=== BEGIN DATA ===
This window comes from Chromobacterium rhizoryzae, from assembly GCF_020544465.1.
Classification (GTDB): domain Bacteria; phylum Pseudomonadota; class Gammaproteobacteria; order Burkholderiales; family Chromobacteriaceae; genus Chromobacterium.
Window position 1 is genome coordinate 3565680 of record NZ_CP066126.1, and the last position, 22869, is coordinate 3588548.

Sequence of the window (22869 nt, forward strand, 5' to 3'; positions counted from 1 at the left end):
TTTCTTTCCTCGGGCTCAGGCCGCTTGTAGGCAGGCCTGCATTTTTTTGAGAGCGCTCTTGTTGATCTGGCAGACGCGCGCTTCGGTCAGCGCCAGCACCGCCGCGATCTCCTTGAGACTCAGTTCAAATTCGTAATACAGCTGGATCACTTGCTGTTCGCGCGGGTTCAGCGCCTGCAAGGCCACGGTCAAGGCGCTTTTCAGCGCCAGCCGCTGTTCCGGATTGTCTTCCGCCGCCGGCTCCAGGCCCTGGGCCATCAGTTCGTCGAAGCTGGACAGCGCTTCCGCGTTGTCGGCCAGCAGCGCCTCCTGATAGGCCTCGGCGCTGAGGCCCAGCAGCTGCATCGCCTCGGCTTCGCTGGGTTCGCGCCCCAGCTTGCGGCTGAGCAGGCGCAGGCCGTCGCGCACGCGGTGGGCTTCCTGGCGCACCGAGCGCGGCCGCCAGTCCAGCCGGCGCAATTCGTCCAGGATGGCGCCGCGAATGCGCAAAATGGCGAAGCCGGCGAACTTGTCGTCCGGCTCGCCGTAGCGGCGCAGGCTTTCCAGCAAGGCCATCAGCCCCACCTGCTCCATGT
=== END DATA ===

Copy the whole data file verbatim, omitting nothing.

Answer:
This window comes from Chromobacterium rhizoryzae, from assembly GCF_020544465.1.
Classification (GTDB): domain Bacteria; phylum Pseudomonadota; class Gammaproteobacteria; order Burkholderiales; family Chromobacteriaceae; genus Chromobacterium.
Window position 1 is genome coordinate 3565680 of record NZ_CP066126.1, and the last position, 22869, is coordinate 3588548.

Sequence of the window (22869 nt, forward strand, 5' to 3'; positions counted from 1 at the left end):
TTTCTTTCCTCGGGCTCAGGCCGCTTGTAGGCAGGCCTGCATTTTTTTGAGAGCGCTCTTGTTGATCTGGCAGACGCGCGCTTCGGTCAGCGCCAGCACCGCCGCGATCTCCTTGAGACTCAGTTCAAATTCGTAATACAGCTGGATCACTTGCTGTTCGCGCGGGTTCAGCGCCTGCAAGGCCACGGTCAAGGCGCTTTTCAGCGCCAGCCGCTGTTCCGGATTGTCTTCCGCCGCCGGCTCCAGGCCCTGGGCCATCAGTTCGTCGAAGCTGGACAGCGCTTCCGCGTTGTCGGCCAGCAGCGCCTCCTGATAGGCCTCGGCGCTGAGGCCCAGCAGCTGCATCGCCTCGGCTTCGCTGGGTTCGCGCCCCAGCTTGCGGCTGAGCAGGCGCAGGCCGTCGCGCACGCGGTGGGCTTCCTGGCGCACCGAGCGCGGCCGCCAGTCCAGCCGGCGCAATTCGTCCAGGATGGCGCCGCGAATGCGCAAAATGGCGAAGCCGGCGAACTTGTCGTCCGGCTCGCCGTAGCGGCGCAGGCTTTCCAGCAAGGCCATCAGCCCCACCTGCTCCATGT